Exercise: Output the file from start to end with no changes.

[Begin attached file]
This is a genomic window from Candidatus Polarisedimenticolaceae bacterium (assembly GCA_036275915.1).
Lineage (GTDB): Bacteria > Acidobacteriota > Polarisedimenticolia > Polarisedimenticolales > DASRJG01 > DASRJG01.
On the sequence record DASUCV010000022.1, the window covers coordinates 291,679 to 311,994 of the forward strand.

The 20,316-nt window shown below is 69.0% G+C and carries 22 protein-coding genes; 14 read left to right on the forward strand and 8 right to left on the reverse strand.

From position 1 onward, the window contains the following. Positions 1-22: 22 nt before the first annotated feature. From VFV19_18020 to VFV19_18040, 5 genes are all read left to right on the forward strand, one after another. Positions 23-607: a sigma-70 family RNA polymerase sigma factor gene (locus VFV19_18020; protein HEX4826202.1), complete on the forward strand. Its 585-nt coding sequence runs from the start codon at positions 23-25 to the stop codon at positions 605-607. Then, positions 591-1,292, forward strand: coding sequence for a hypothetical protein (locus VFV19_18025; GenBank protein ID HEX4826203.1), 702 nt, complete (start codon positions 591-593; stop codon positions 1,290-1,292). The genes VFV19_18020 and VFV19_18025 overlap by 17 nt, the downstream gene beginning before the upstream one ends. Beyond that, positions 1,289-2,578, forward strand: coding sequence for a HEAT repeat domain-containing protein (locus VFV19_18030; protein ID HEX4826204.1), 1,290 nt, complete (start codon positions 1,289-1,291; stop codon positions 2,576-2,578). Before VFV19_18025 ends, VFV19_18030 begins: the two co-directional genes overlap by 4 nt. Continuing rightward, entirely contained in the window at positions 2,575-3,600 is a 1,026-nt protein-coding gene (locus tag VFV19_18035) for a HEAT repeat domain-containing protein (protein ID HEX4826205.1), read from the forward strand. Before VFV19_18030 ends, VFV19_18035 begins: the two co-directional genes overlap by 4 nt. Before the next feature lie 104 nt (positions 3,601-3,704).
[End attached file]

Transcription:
This is a genomic window from Candidatus Polarisedimenticolaceae bacterium (assembly GCA_036275915.1).
Lineage (GTDB): Bacteria > Acidobacteriota > Polarisedimenticolia > Polarisedimenticolales > DASRJG01 > DASRJG01.
On the sequence record DASUCV010000022.1, the window covers coordinates 291,679 to 311,994 of the forward strand.

The 20,316-nt window shown below is 69.0% G+C and carries 22 protein-coding genes; 14 read left to right on the forward strand and 8 right to left on the reverse strand.

From position 1 onward, the window contains the following. Positions 1-22: 22 nt before the first annotated feature. From VFV19_18020 to VFV19_18040, 5 genes are all read left to right on the forward strand, one after another. Positions 23-607: a sigma-70 family RNA polymerase sigma factor gene (locus VFV19_18020; protein HEX4826202.1), complete on the forward strand. Its 585-nt coding sequence runs from the start codon at positions 23-25 to the stop codon at positions 605-607. Then, positions 591-1,292, forward strand: coding sequence for a hypothetical protein (locus VFV19_18025; GenBank protein ID HEX4826203.1), 702 nt, complete (start codon positions 591-593; stop codon positions 1,290-1,292). The genes VFV19_18020 and VFV19_18025 overlap by 17 nt, the downstream gene beginning before the upstream one ends. Beyond that, positions 1,289-2,578, forward strand: coding sequence for a HEAT repeat domain-containing protein (locus VFV19_18030; protein ID HEX4826204.1), 1,290 nt, complete (start codon positions 1,289-1,291; stop codon positions 2,576-2,578). Before VFV19_18025 ends, VFV19_18030 begins: the two co-directional genes overlap by 4 nt. Continuing rightward, entirely contained in the window at positions 2,575-3,600 is a 1,026-nt protein-coding gene (locus tag VFV19_18035) for a HEAT repeat domain-containing protein (protein ID HEX4826205.1), read from the forward strand. Before VFV19_18030 ends, VFV19_18035 begins: the two co-directional genes overlap by 4 nt. Before the next feature lie 104 nt (positions 3,601-3,704).